My mother told me the reason she married my father was because he was fun to hang around with and he had a love for music. He played the piano, the banjo, and the accordion. He was also tall and handsome. With his jet black hair and well-trimmed mustache, he was a spitting image of Errol Flynn. According to my father, he married my mother because she was beautiful and she loved to dance like he did. He often bragged about her athletic abilities and how she was the star player on the General Electric basketball team. Evidence of my father's love for my mother is reflected in a beautiful poem he wrote to her a year after they were married. It was written during the time that he was fighting in Northern France under General Patton during the Second World War. He was a member of the Fourth Armored Infantry Division. When my mother received the letter, she had just given birth to their first child together, my sister Gail.
That you and I were wed
And when you asked if I loved you
This is what I said.
I love you madly darling
But I'm jealous as can be
Do you think that you can always
Look at no one else but me?
And from the answer you gave me
Twas plain as plain could be
That you cared nothing for anyone else
Your love was all for me.
So life goes on and here we are
Three thousand miles apart
How in the world can you ever know
The things that are in my heart.
In the morning when I wake dear
My first thought is of you
I wonder where you are today
And what you'll have to do.
Then at noon I'm thinking of you
When the sun is way up bright
And I think she's had her breakfast now
Wonder what she'll do tonight.
Then at night as I sit here so lonely
Wishing that you were here
A grand warm feeling comes over me
And I'm sure that you are near
I may not be able to see you
Nor actually hear what you say
But I know you're here beside me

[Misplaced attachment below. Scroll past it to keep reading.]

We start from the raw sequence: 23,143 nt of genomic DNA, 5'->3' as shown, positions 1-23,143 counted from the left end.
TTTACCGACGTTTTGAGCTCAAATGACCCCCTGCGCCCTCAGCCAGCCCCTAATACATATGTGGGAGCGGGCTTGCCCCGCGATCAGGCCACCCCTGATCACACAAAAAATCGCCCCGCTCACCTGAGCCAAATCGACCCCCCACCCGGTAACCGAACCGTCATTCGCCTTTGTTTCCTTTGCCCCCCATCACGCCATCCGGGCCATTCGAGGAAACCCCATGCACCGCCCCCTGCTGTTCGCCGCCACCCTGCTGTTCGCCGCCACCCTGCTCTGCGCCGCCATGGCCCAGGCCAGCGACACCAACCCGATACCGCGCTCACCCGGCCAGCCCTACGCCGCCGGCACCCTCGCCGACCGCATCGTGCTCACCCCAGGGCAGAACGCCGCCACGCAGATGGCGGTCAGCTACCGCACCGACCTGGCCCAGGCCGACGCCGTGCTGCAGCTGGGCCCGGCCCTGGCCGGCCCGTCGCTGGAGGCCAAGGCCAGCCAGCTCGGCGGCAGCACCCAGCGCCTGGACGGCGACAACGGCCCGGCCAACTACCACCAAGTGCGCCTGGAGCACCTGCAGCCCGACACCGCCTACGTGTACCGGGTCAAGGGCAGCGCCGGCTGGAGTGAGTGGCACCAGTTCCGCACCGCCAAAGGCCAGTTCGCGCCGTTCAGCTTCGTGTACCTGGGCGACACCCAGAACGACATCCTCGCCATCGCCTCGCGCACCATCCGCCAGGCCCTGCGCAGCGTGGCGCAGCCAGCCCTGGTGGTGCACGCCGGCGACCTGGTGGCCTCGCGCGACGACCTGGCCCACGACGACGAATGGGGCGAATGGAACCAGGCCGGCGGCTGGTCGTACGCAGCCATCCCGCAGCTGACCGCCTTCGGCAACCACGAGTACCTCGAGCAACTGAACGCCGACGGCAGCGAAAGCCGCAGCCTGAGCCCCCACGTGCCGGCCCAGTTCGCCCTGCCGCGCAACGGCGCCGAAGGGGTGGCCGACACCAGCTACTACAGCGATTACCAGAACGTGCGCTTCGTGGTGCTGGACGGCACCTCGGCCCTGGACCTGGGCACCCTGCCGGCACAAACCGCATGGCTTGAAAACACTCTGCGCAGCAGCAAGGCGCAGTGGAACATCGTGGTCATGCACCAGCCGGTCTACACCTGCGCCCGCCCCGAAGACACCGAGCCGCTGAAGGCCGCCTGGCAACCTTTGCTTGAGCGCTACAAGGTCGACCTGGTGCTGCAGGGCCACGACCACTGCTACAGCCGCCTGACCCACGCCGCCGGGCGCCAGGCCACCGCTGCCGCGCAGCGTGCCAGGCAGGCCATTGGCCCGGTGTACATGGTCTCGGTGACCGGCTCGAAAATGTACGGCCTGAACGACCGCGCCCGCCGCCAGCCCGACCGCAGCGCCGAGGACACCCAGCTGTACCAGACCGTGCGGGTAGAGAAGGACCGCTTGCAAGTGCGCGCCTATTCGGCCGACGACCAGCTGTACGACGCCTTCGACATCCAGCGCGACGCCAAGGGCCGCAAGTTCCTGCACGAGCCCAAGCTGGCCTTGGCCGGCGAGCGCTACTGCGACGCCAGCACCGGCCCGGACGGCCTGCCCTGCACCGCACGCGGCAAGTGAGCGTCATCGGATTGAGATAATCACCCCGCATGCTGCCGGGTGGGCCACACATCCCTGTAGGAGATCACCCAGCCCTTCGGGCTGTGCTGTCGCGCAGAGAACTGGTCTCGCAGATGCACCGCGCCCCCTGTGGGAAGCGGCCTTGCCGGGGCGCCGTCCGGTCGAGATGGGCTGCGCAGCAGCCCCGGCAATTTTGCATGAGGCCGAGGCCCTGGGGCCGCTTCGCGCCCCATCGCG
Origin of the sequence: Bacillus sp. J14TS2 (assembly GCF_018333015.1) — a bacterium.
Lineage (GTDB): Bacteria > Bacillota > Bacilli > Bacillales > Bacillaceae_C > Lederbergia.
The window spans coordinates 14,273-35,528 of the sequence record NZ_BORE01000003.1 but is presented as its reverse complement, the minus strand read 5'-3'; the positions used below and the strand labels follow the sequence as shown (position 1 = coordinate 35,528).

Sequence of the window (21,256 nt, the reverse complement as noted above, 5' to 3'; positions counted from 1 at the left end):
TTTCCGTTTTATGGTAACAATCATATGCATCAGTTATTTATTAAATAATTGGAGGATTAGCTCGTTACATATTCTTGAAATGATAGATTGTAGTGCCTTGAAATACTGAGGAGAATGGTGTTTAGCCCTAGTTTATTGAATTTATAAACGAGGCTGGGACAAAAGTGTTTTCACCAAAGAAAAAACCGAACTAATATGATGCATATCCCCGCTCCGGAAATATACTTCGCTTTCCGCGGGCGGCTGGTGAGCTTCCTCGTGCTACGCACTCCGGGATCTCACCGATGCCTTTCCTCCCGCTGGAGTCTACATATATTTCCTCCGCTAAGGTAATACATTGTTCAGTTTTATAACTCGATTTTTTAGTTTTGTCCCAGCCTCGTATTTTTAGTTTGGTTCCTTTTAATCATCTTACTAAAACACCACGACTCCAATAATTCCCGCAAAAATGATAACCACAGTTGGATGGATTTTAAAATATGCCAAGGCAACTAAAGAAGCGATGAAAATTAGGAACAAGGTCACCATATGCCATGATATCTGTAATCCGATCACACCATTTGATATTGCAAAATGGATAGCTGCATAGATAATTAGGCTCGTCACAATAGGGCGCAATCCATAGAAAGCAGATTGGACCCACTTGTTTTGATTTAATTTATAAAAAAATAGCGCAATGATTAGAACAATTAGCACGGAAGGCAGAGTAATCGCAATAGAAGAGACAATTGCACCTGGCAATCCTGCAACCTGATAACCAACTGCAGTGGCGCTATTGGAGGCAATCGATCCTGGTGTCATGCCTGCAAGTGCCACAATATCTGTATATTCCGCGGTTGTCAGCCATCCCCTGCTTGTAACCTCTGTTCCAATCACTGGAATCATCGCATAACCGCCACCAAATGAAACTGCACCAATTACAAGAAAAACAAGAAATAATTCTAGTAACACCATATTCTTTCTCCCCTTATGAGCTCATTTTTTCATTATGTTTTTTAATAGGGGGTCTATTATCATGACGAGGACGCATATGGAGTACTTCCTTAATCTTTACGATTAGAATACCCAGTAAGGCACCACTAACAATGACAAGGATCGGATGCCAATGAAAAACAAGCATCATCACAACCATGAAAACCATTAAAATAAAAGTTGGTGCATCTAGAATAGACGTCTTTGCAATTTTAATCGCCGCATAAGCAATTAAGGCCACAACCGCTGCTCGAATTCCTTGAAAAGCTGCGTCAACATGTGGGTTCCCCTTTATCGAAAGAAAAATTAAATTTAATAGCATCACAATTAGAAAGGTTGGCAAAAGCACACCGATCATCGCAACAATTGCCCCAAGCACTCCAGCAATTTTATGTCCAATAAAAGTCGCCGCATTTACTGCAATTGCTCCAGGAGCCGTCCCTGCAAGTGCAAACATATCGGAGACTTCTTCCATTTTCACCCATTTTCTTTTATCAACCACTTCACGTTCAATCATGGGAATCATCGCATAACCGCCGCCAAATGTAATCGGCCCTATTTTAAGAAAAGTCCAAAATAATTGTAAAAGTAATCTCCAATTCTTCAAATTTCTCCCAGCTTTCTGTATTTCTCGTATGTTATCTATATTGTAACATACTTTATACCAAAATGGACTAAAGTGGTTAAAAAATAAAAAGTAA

And have been all through the day.
Your appreciative husband
Portions of another letter, which my father wrote to my mother, were quoted in a local Schenectady newspaper. As published in the newspaper article titled, "Local Soldier Captures 8 Germans," this is his humble account of his experience. He wrote the letter using paper and a typewriter left behind by hastily departing Nazis.
I've taken quite a few prisoners—eight alone and the rest with a lot of help. The bunch I took were pointed out to me by a Frenchman. They were sleeping under a tree behind a cemetery. I kicked one of them and they all jumped up with their hands in the air. Guess they were waiting for someone to surrender to anyway, so there was nothing to it.
As a child growing up, I looked at my father as someone who was mean and difficult to live with. When I became older and realized what he had to live through during the war, I came to understand why he drank alcohol. It was his way of melting away the traumatic memories from fighting in the war. Knowing this, I was also able to forgive him for how he treated me while I was growing up. After my father died, my sister Gail gathered up all the family history records. She showed me a newspaper article published in the Schenectady Union-Star with quotes from my father. The article is titled, "Comical Experiences, Not Funny at the Time, Says GI." When I read the article, it showed me a side of him that I never knew existed when I was a child. I was utterly amazed and extremely proud that he was able to maintain his sense of humor amongst all the horror that comes with war. These are some of his comical experiences from the war:
When a person has a little time to sit back and think, there are a lot of funny things that happen during the war—things that don't seem funny while they're happening.
Excerpted from Amelia's Gift by Debra John Copyright © 2011 by Debra John. Excerpted by permission of BALBOA PRESS. All rights reserved. No part of this excerpt may be reproduced or reprinted without permission in writing from the publisher.